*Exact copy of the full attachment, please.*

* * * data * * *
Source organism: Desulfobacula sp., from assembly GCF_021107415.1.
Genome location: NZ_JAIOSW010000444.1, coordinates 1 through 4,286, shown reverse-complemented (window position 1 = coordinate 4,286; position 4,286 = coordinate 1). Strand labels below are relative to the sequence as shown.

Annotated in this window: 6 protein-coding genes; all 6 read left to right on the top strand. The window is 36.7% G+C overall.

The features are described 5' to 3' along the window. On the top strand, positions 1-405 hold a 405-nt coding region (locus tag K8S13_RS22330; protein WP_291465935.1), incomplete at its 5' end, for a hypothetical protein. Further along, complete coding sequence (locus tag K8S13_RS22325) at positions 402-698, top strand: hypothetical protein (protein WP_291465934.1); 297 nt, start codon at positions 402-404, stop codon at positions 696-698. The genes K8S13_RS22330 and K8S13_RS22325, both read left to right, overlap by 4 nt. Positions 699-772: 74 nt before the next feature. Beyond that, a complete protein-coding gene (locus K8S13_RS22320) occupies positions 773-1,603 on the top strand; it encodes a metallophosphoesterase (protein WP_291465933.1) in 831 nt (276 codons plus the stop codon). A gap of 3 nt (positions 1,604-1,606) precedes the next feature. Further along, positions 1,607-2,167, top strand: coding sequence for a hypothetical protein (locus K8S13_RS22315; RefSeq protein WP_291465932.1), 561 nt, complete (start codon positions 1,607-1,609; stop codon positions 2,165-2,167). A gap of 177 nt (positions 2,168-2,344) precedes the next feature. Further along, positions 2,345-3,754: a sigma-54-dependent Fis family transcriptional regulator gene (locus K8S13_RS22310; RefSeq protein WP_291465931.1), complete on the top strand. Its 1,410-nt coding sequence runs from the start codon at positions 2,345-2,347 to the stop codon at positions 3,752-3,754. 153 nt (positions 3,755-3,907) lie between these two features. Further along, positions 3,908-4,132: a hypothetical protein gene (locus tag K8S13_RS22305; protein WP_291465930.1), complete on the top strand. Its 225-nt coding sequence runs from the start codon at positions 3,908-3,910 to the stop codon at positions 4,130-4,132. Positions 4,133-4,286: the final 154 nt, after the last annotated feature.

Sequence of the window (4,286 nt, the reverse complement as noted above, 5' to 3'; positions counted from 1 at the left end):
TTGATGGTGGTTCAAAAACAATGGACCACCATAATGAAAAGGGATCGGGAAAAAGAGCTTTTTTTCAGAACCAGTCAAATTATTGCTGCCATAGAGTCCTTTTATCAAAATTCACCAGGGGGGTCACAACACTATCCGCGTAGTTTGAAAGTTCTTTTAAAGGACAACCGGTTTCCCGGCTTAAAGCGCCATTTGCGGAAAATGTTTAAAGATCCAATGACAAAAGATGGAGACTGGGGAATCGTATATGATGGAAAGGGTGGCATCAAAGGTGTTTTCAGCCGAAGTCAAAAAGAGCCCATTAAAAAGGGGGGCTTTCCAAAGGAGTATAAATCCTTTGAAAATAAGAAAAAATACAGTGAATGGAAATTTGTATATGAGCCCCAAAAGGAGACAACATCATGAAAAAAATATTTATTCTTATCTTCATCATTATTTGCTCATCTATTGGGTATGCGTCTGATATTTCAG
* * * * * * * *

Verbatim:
Source organism: Desulfobacula sp., from assembly GCF_021107415.1.
Genome location: NZ_JAIOSW010000444.1, coordinates 1 through 4,286, shown reverse-complemented (window position 1 = coordinate 4,286; position 4,286 = coordinate 1). Strand labels below are relative to the sequence as shown.

Annotated in this window: 6 protein-coding genes; all 6 read left to right on the top strand. The window is 36.7% G+C overall.

The features are described 5' to 3' along the window. On the top strand, positions 1-405 hold a 405-nt coding region (locus tag K8S13_RS22330; protein WP_291465935.1), incomplete at its 5' end, for a hypothetical protein. Further along, complete coding sequence (locus tag K8S13_RS22325) at positions 402-698, top strand: hypothetical protein (protein WP_291465934.1); 297 nt, start codon at positions 402-404, stop codon at positions 696-698. The genes K8S13_RS22330 and K8S13_RS22325, both read left to right, overlap by 4 nt. Positions 699-772: 74 nt before the next feature. Beyond that, a complete protein-coding gene (locus K8S13_RS22320) occupies positions 773-1,603 on the top strand; it encodes a metallophosphoesterase (protein WP_291465933.1) in 831 nt (276 codons plus the stop codon). A gap of 3 nt (positions 1,604-1,606) precedes the next feature. Further along, positions 1,607-2,167, top strand: coding sequence for a hypothetical protein (locus K8S13_RS22315; RefSeq protein WP_291465932.1), 561 nt, complete (start codon positions 1,607-1,609; stop codon positions 2,165-2,167). A gap of 177 nt (positions 2,168-2,344) precedes the next feature. Further along, positions 2,345-3,754: a sigma-54-dependent Fis family transcriptional regulator gene (locus K8S13_RS22310; RefSeq protein WP_291465931.1), complete on the top strand. Its 1,410-nt coding sequence runs from the start codon at positions 2,345-2,347 to the stop codon at positions 3,752-3,754. 153 nt (positions 3,755-3,907) lie between these two features. Further along, positions 3,908-4,132: a hypothetical protein gene (locus tag K8S13_RS22305; protein WP_291465930.1), complete on the top strand. Its 225-nt coding sequence runs from the start codon at positions 3,908-3,910 to the stop codon at positions 4,130-4,132. Positions 4,133-4,286: the final 154 nt, after the last annotated feature.

Sequence of the window (4,286 nt, the reverse complement as noted above, 5' to 3'; positions counted from 1 at the left end):
TTGATGGTGGTTCAAAAACAATGGACCACCATAATGAAAAGGGATCGGGAAAAAGAGCTTTTTTTCAGAACCAGTCAAATTATTGCTGCCATAGAGTCCTTTTATCAAAATTCACCAGGGGGGTCACAACACTATCCGCGTAGTTTGAAAGTTCTTTTAAAGGACAACCGGTTTCCCGGCTTAAAGCGCCATTTGCGGAAAATGTTTAAAGATCCAATGACAAAAGATGGAGACTGGGGAATCGTATATGATGGAAAGGGTGGCATCAAAGGTGTTTTCAGCCGAAGTCAAAAAGAGCCCATTAAAAAGGGGGGCTTTCCAAAGGAGTATAAATCCTTTGAAAATAAGAAAAAATACAGTGAATGGAAATTTGTATATGAGCCCCAAAAGGAGACAACATCATGAAAAAAATATTTATTCTTATCTTCATCATTATTTGCTCATCTATTGGGTATGCGTCTGATATTTCAG